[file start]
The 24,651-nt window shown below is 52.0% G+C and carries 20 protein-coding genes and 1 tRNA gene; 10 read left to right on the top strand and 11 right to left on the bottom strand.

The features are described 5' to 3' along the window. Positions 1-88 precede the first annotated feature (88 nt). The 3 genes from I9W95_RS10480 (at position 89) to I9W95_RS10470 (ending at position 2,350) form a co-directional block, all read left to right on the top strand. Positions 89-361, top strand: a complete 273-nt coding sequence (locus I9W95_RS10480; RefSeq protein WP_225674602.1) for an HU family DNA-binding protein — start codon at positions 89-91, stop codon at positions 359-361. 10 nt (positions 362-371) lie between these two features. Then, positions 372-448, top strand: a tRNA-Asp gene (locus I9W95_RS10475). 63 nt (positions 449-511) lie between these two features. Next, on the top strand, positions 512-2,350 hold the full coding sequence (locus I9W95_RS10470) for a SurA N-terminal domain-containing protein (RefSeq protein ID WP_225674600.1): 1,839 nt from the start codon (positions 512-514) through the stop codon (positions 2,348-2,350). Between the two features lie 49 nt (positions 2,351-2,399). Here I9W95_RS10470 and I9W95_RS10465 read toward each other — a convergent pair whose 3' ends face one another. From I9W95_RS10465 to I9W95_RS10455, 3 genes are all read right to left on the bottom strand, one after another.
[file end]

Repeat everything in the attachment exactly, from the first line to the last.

The 24,651-nt window shown below is 52.0% G+C and carries 20 protein-coding genes and 1 tRNA gene; 10 read left to right on the top strand and 11 right to left on the bottom strand.

The features are described 5' to 3' along the window. Positions 1-88 precede the first annotated feature (88 nt). The 3 genes from I9W95_RS10480 (at position 89) to I9W95_RS10470 (ending at position 2,350) form a co-directional block, all read left to right on the top strand. Positions 89-361, top strand: a complete 273-nt coding sequence (locus I9W95_RS10480; RefSeq protein WP_225674602.1) for an HU family DNA-binding protein — start codon at positions 89-91, stop codon at positions 359-361. 10 nt (positions 362-371) lie between these two features. Then, positions 372-448, top strand: a tRNA-Asp gene (locus I9W95_RS10475). 63 nt (positions 449-511) lie between these two features. Next, on the top strand, positions 512-2,350 hold the full coding sequence (locus I9W95_RS10470) for a SurA N-terminal domain-containing protein (RefSeq protein ID WP_225674600.1): 1,839 nt from the start codon (positions 512-514) through the stop codon (positions 2,348-2,350). Between the two features lie 49 nt (positions 2,351-2,399). Here I9W95_RS10470 and I9W95_RS10465 read toward each other — a convergent pair whose 3' ends face one another. From I9W95_RS10465 to I9W95_RS10455, 3 genes are all read right to left on the bottom strand, one after another.